If you haven’t filled out your Oscar nominating ballot yet, you have until 5 PM PT today to get it to the PriceWaterhouse Coopers offices in Los Angeles at 350 S. Grand, Suite 4900. There have been years where 400 to 500 ballots have been walked in the day they were due, according to one Academy Of Motion Picture Arts & Sciences consultant who as always plans to have someone count the messengers making deliveries. It’s all part of the last-minute rush to get as many votes as possible for their pictures in the hands of the accountants. Think of it as the same syndrome we see on April 15th when taxpayers wait until the very last moment to drop off their taxes off.
Even though ballots were coming due, it didn’t slow a slew of campaign events especially with everyone in town for this weekend’s non-stop award binge. It kicks off Friday with the AFI luncheon honoring the best in movies and TV in 2010, followed by Friday night’s 16th Annual Critics Choice Movie Awards which airs live on VH1 from the Hollywood Palladium starting at 6 PM PT. Of course, loads of parties lead up to the Golden Globes including Friday night’s CAA bash at the Soho House. Saturday AM brings a brunch at Boa honoring this year’s Independent Spirit Award nominees, followed by the BAFTA-LA tea, then the LA Film Critics Awards banquet, and more parties galore honoring Golden Globe nominees including soirees thrown by Disney at the London Hotel and Paramount at Chateau Marmont. Sunday is the Golden Globes, live on NBC at 5 PM followed by another round of parties thrown by The Weinstein Co/Relativity Media, Sony, Warner Bros/In Style, HBO, Fox, AMC, and NBC/Universal, all at the Beverly Hilton. Next to Oscars week, this is the biggest of the entire awards season.
Thursday saw The Weinstein Company hosting a luncheon at the W hotel in Hollywood following their The King’s Speech star Colin Firth’s Hollywood Walk Of Fame sidewalk star unveiling ceremony. Director Tom Hooper toasted him in front of a swarm of guests who included many, many Academy voters. Firth couldn’t stay long as he had to go to a taping of Inside The Actors Studio. But everyone else lingered for a while talking about – what else? – Oscar and who they liked for each category. Firth was a lock with this crowd. But consultants in the room were targeting voters who hadn’t turned in their ballots, including at least one prominent 1970s-era director who admitted he forgot to vote.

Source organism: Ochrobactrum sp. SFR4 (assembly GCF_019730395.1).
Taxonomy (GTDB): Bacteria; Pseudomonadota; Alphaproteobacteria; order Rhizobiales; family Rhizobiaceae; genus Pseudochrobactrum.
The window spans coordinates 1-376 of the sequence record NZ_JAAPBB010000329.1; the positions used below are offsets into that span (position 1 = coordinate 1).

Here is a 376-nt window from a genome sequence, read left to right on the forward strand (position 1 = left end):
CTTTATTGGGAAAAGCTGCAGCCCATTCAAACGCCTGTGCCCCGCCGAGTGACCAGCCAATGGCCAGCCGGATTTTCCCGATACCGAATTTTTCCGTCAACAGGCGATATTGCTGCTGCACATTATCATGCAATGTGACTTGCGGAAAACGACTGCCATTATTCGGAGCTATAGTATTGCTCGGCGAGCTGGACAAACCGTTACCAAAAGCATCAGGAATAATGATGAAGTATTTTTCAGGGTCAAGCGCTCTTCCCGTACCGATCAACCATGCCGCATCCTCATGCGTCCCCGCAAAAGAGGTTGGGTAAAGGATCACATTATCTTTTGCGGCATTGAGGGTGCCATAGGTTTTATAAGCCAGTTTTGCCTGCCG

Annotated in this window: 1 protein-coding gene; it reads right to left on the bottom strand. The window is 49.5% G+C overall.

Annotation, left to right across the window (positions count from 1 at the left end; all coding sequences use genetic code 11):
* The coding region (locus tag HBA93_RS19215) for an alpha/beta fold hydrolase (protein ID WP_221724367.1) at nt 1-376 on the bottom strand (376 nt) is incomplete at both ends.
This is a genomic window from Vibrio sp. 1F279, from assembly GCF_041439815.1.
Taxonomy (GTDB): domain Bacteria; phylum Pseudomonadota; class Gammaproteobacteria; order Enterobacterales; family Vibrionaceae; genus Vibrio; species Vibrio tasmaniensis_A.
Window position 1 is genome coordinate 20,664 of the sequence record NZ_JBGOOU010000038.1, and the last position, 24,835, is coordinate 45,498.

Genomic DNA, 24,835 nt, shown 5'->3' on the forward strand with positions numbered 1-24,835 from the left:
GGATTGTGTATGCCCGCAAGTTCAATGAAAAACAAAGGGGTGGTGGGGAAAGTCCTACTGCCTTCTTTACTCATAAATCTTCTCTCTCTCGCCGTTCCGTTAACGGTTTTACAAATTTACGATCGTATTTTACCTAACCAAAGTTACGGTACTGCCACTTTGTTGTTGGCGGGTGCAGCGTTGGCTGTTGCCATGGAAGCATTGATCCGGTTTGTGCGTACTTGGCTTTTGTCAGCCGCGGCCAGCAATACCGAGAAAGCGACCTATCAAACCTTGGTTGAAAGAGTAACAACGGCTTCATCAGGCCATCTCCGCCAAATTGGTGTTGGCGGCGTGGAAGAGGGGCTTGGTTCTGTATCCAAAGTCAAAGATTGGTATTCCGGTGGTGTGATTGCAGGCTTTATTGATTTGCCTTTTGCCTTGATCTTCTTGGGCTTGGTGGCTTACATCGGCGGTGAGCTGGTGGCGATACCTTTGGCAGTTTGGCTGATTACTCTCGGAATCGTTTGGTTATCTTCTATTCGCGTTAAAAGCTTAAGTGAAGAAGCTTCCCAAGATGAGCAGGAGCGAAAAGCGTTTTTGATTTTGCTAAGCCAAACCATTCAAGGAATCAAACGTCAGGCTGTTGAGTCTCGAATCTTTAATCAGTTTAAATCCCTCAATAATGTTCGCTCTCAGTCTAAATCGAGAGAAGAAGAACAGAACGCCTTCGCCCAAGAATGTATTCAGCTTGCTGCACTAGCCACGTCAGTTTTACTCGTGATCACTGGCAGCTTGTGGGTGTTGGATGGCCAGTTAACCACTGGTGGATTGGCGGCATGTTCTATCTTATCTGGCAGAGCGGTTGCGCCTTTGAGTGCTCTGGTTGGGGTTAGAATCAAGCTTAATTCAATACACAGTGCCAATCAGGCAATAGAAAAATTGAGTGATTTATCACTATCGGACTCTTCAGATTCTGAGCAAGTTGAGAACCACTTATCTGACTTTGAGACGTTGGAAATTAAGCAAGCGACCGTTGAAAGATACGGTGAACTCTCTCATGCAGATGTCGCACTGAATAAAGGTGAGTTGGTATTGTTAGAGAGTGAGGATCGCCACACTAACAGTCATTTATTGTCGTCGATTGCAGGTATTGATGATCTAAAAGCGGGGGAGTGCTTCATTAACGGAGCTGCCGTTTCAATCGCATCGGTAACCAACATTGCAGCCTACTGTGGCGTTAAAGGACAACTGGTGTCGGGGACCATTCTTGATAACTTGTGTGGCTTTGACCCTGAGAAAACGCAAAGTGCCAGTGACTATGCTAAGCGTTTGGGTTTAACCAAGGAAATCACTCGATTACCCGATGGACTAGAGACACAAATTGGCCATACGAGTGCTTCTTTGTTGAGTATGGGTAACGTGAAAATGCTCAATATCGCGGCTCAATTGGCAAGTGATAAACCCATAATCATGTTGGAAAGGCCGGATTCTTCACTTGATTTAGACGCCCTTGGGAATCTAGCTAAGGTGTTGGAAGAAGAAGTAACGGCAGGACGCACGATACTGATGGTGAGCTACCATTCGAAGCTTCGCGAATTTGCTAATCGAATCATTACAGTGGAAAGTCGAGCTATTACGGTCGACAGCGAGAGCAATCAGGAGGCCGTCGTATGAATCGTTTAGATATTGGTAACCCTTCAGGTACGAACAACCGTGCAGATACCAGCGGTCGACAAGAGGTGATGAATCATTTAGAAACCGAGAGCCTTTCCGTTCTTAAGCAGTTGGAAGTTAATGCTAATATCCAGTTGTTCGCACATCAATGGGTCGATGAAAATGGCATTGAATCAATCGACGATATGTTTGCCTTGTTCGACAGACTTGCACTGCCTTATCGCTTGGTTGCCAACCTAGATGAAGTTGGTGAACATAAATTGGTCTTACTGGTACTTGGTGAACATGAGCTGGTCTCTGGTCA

One prominent actress was bemoaning the large number of “depressing” films she has been watching this season, and some she admitted to “turning off”. A producer predicted that The Social Network and Black Swan were going to split the edgy vote, letting King’s Speech sneak in and take Best Picture. At this event you would have thought King’s Speech was a lock. But after talking to several voters, I think this could still be a very tight and not-so-predictable race.
Later Thursday, Firth and Hooper showed up again with co-stars Helena Bonham Carter, Claire Bloom, and Guy Pearce for a SAG Q&A at the Wadsworth Theatre in Westwood being streamed on the internet and local NPR station KCRW which is thought to reach a lot of voters. Since most of these Q&As are limited to the audience on hand, this could be an innovative way for distributors to get more bang for their Oscar bucks.
Across town at the DGA, there was another completely packed SAG screening of True Grit followed by a Jeff Bridges/Hailee Steinfeld Q&A. Both received prolonged standing ovations. For the 14-year-old Steinfeld, this was heady stuff. She’s up for a supporting SAG award as well as two Critics Choice trophies. The Hollywood Foreign Press Association ignored True Grit in their nominations, but Hailee is going to the Globes anyway Sunday to be a presenter with Justin Bieber — although she admitted she doesn’t own his CD. (I offered to loan her mine.) She got laughs telling the crowd about shooting the cave scene and being attacked by live snakes. To put her at ease, the “snake wrangler” told her the serpents were complete professionals after working on Snakes on a Plane. “That didn’t help,” she says.
Meanwhile over at Kate Mantilini’s restaurant down the street from the Academy, several foreign language committee members were spotted scarfing down a quick dinner Thursday night before taking in the final two movies of the 65 under consideration for Best Foreign Film. Denmark’s Susanne Bier film In A Better World and Latvia’s Hong Kong Confidential closed out the first phase of the marathon selection process that started October 15th with Canada’s Incendies. Next the Academy’s Foreign Language exec committee will meet to choose three films passed over by the larger committee which gets just six picks. All nine finalists will be announced on January 19th and then whittled down to the final five by a bicoastal group of about 30 members who choose the nominees.